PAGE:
'Operation Hyacinth' Review: Polish drama on LGBT persecution checks all the right boxes

The film focuses on the 'pink files' or 'Operation Hyacinth' that terrorized the LGBT community in Poland


                            'Operation Hyacinth' Review: Polish drama on LGBT persecution checks all the right boxes
A still from the movie 'Operation Hyacinth' (IMDb)

'Operation Hyacinth' is a new Polish movie on Netflix directed by Piotr Domalewski; it stars Tomasz Zietek and Hubert Milkowski in lead roles. The film runs for a total of over 100 minutes, with pictureaque scenes of Poland streets and extravagant parties. The film was recently released internationally on Netflix, and is set in the 80s.

'Operation Hyacinth' draws its inspiration from the secret operation conducted under the communist regime in Poland. It aimed at creating a nationwide database of all Polish homosexuals and those that associated themselves with the LGBT community, or are known as queer. The operation lasted for over 2 years (between 1985 and 87) and saw the persecution of over 11,000 individuals - "pink files" were created and used to blackmail and pressure men for their sexuality. Thousands from the community were detained, questioned and surveilled. To this day, most of the files have not been recovered. 

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The film follows Robert, a Polish police officer, whose father is a high-ranking official in the “Secret Police”. While he takes up a case, investigating a homicide, it leads him to another racket, that seems to be rooted deep within Operation Hyacinth. Intrigued, Robert continues to pursue the murder, even after higher authorities (inclusive of his own father) deem the case closed, and comes in closer proximity with the homosexual community in Warsaw.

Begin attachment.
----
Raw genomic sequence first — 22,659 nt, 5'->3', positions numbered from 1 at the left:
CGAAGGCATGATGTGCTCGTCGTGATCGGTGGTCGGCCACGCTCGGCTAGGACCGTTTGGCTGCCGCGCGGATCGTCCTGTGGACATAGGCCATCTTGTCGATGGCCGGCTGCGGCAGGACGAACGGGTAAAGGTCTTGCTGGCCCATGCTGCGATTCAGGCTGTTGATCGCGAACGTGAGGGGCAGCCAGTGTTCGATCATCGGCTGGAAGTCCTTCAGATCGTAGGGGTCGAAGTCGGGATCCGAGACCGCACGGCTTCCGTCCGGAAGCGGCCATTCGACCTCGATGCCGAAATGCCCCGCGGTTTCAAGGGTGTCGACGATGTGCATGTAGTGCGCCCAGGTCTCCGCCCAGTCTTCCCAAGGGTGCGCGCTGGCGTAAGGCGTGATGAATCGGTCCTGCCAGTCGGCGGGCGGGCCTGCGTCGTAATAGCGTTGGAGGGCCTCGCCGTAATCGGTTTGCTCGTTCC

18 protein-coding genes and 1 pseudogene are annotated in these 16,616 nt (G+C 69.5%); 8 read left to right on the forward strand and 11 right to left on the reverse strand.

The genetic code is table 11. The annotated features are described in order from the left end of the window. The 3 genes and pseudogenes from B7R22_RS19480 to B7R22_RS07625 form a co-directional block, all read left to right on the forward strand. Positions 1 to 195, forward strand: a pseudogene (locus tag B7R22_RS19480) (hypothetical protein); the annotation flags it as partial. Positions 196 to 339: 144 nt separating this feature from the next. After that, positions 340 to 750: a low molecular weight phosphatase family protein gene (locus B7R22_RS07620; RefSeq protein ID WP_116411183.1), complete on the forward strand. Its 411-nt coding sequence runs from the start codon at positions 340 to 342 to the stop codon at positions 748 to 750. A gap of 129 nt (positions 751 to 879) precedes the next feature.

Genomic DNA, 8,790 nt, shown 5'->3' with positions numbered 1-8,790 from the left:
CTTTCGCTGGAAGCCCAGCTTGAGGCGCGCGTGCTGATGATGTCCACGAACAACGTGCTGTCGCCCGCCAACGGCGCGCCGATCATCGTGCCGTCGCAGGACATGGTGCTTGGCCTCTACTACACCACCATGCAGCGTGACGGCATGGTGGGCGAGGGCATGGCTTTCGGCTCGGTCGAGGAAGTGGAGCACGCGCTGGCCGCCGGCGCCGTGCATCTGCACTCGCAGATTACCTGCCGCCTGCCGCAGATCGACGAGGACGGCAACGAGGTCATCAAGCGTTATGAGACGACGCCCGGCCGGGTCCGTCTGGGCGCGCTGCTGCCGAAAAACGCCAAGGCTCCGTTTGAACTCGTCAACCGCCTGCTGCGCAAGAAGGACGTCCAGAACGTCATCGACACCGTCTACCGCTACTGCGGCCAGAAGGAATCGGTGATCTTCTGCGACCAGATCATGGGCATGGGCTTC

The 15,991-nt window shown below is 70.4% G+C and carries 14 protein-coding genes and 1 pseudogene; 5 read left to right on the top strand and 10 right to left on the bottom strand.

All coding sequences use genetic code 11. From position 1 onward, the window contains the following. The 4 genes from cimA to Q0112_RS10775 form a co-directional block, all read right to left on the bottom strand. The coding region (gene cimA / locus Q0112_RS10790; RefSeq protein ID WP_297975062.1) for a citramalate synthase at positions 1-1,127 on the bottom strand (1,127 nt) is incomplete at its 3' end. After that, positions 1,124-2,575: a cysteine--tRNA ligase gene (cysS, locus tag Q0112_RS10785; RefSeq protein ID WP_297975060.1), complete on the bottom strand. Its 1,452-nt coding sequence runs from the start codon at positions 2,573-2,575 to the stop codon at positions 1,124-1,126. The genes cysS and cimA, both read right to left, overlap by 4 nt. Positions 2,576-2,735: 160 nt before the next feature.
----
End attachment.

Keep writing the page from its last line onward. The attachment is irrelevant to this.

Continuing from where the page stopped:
By now, we are invested in both Robert's personal and professional life. Robert not only goes to show his wit in solving the case but also the change in his character development, as he transitions to becoming a better person whilst working through the case and after solving it.

There’s a fatality to almost all of the above mentioned, which is brilliantly highlighted in the climax. The last chunk of the movie in particular elevates the film from something that's just fun and games, and will eventually leave you with unanswered questions.

An LGBT centred film in the current political climate of Poland is very fresh indeed, and throws a different light on the matter altogether. Having said that, it is also quite a bold statement. 'Operation Hyacinth' creates a fictional story that turns out to be much more than a typical “Based on True Events” film would have been.  

All in all, 'Operation Hyacinth' checks all the boxes for an ideal must-watch. Right from the direction to the plot, to the acting and the cinematography, all of it works in tandem to make for an extraordinary film. While the movie moves at a rather slow pace, it eventually starts gaining momentum during the second half, working to further build up the tension as the film progresses. The genre of the film is a crime thriller, but it could easily be a coming-of-age drama.

The lead undergoes a path of self-realisation, as he uncovers clues to a potential scandal. This slow transition in his character is a star spectacle, and the effect is multidimensional, which helps you see through the multiple layers of complexity that makes Robert understand who he truly is, in due course of time.

The film is most definitely sure to leave you wanting more (even a sequel!), as all great films usually do. In additon, this film will give you a chance to delve into the historical persecution that the LGBTQ community faced, all for just loving who they wanted to.

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